Have you ever wondered what is the most common car colour on Britain’s roads? Well, let me tell you: The answer is “silver/aluminium”, and there were officially 6,528,189 - a full 20.3% of all cars licensed for use on the road at the end of 2017.
The data comes direct from the Department of Transport and the Driver and Vehicle Licensing Agency, courtesy of a Freedom of Information Request at the end of May.
It’s actually weirdly interesting, and as far as we can tell, this is the first time the data has been published in a form that provides a snapshot of the exact makeup of what’s on our roads.
The list continues in fairly predictable form: The next most popular colours are black (19.93%), blue (17.83%), grey (13.45%) and white (11.39%).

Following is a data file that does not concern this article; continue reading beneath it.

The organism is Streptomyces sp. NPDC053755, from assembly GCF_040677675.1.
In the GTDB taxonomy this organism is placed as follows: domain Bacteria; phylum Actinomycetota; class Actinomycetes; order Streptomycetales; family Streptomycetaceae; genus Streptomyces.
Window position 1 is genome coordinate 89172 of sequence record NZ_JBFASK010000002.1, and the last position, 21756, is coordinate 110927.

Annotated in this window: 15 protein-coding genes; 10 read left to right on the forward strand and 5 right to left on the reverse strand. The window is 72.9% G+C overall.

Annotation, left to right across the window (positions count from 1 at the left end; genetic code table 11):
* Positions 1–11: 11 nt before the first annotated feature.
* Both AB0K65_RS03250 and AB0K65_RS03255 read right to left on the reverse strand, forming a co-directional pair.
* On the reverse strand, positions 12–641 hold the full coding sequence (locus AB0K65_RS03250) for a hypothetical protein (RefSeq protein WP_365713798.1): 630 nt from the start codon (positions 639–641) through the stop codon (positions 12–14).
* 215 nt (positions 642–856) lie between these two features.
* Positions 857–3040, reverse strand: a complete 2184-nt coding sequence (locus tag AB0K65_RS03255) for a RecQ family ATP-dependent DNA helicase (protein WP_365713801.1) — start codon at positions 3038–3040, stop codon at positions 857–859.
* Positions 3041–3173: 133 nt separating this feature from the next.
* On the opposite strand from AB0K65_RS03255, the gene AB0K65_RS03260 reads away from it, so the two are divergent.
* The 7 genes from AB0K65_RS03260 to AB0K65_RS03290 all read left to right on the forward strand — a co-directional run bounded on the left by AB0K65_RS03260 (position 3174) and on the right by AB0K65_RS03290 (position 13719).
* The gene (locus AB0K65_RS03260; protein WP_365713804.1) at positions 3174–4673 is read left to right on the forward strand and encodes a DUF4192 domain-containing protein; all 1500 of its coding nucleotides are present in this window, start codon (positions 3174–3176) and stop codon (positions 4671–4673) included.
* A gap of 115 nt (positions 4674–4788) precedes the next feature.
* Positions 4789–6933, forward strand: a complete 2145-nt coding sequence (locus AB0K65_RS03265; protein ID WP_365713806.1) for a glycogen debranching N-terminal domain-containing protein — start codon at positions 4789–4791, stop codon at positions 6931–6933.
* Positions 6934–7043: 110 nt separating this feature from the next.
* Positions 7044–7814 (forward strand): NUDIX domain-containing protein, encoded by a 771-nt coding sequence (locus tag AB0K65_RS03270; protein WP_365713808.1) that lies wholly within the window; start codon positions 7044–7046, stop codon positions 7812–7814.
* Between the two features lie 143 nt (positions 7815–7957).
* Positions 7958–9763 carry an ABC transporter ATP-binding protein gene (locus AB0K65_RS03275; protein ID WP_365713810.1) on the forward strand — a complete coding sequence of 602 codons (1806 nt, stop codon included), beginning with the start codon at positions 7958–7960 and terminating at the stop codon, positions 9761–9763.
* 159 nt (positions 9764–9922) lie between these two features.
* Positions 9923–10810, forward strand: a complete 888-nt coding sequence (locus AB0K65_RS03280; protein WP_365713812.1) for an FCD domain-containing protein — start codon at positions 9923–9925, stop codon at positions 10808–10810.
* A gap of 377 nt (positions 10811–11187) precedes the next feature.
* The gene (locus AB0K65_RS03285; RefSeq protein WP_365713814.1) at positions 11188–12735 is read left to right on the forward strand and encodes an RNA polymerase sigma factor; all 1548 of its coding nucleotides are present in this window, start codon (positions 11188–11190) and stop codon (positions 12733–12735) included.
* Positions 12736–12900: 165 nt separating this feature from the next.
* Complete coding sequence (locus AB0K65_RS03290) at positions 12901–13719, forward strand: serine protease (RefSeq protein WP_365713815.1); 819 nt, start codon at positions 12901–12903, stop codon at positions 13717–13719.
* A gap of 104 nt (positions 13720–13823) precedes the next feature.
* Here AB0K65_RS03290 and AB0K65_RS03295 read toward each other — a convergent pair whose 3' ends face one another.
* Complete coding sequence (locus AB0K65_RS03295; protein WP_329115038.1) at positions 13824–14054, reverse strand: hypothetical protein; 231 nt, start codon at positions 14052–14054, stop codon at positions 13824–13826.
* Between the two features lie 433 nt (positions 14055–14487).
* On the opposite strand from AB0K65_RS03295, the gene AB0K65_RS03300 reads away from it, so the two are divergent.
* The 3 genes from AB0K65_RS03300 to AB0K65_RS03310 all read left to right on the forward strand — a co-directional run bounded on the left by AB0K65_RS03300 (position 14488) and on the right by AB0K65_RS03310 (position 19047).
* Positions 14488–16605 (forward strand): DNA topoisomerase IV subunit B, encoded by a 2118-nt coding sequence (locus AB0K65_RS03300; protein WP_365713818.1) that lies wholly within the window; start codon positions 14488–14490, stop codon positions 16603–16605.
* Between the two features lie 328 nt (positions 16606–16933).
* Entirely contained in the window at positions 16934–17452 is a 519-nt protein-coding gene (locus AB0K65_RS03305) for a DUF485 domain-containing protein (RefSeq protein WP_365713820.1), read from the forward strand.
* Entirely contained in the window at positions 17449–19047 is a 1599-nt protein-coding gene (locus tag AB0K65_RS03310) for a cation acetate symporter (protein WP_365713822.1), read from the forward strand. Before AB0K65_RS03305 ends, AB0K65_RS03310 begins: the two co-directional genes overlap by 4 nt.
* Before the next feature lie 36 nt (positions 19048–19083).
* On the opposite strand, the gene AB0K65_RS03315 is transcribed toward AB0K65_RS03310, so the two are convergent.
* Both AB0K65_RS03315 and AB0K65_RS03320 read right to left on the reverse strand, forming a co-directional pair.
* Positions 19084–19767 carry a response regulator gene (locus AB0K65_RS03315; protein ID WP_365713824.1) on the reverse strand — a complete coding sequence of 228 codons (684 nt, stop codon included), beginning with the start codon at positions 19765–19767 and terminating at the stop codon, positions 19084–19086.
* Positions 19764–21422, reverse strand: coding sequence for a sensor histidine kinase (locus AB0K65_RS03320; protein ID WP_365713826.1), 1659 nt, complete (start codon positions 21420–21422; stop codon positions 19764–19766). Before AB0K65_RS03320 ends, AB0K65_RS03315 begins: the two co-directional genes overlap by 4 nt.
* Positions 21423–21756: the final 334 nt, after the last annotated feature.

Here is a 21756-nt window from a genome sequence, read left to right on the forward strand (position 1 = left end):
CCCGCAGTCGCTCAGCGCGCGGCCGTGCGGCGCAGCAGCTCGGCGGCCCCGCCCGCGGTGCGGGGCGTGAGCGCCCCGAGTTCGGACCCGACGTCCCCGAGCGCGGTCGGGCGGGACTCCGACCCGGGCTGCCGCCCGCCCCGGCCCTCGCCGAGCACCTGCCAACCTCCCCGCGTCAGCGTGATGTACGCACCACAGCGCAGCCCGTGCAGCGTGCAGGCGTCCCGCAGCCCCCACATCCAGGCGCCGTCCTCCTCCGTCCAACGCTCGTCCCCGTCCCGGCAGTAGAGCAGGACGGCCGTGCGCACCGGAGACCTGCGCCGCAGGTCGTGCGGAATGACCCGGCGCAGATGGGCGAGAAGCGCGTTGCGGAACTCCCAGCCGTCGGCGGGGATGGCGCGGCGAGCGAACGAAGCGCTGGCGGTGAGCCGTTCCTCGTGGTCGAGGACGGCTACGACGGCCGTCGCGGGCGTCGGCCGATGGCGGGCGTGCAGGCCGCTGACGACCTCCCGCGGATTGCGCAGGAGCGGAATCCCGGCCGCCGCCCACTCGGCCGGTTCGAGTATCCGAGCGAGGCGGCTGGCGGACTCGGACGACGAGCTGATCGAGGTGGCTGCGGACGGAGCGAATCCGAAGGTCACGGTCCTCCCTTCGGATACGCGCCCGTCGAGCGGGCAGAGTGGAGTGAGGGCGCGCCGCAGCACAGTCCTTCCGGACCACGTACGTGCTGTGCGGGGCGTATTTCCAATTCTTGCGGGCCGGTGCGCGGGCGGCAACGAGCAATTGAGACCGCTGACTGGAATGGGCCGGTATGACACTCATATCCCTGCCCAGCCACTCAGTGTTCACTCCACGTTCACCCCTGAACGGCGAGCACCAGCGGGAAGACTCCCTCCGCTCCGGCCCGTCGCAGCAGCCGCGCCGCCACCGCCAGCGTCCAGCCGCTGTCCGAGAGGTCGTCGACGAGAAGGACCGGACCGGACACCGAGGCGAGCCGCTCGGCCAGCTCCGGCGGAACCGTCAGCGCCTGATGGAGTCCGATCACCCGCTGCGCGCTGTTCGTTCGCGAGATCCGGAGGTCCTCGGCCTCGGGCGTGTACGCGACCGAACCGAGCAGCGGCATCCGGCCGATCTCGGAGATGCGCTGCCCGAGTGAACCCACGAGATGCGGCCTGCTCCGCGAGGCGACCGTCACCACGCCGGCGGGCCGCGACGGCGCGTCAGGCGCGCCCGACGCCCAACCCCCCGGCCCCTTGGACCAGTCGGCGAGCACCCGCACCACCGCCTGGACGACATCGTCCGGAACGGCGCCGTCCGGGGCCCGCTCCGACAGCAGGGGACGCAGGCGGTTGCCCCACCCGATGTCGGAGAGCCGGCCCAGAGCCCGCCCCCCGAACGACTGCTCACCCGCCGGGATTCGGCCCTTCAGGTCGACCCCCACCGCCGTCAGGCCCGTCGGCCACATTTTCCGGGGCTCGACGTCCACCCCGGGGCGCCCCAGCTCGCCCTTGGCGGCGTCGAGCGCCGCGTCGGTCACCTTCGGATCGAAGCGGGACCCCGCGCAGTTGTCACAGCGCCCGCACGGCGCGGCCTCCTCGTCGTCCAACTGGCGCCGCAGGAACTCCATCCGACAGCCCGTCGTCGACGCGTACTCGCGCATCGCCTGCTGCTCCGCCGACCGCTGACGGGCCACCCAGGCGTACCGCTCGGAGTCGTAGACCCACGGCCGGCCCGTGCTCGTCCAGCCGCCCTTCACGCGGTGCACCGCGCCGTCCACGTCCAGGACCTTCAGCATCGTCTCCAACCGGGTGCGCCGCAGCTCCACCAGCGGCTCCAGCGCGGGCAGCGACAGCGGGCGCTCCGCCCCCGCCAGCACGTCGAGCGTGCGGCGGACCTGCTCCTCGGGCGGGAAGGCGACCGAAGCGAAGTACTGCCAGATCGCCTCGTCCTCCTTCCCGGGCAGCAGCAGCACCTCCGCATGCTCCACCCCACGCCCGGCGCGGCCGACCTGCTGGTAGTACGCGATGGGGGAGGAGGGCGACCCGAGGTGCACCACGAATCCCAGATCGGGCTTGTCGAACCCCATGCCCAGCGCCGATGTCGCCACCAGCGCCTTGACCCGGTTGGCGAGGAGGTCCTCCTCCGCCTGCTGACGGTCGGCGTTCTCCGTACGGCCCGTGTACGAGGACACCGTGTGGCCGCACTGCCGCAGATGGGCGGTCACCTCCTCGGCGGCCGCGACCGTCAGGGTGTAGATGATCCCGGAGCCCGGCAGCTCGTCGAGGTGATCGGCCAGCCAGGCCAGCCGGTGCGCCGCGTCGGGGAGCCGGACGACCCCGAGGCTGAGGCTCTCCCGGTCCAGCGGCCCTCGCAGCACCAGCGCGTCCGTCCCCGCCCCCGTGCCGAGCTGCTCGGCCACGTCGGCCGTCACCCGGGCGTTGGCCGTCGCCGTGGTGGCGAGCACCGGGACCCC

The least popular colour is pink - with just 0.06% of vehicles. Though in absolute terms that’s still 20,873 pink cars out of a total of 32,159,943, which weirdly feels higher. There are sadly only 7207 “multicoloured” cars on the road.
Britain, it seems, like its cars like it likes its Great Bake Offs: Boring. Here’s the full list:
What makes this interesting is that when you compare this to the annual data on the colour of new cars published by the Society of Motor Manufacturers and Traders earlier this year. This paints a very different picture, as demonstrated by this nice graphic they made:
What’s shocking is that despite silver still making up the most cars on the road, the popularity of silver cars appears to have collapsed, with black, grey, white and blue finishing ahead in terms of new cars. If this trend continues - silver won’t remain on top for long.
So why is silver on top despite finishing fifth last year? For this we can presumably thank eight years of dominance, between 2000 and 2008:
And if current trends continue? Well, it looks like the roads will be looking a lot more black and white in the future.
And now you know.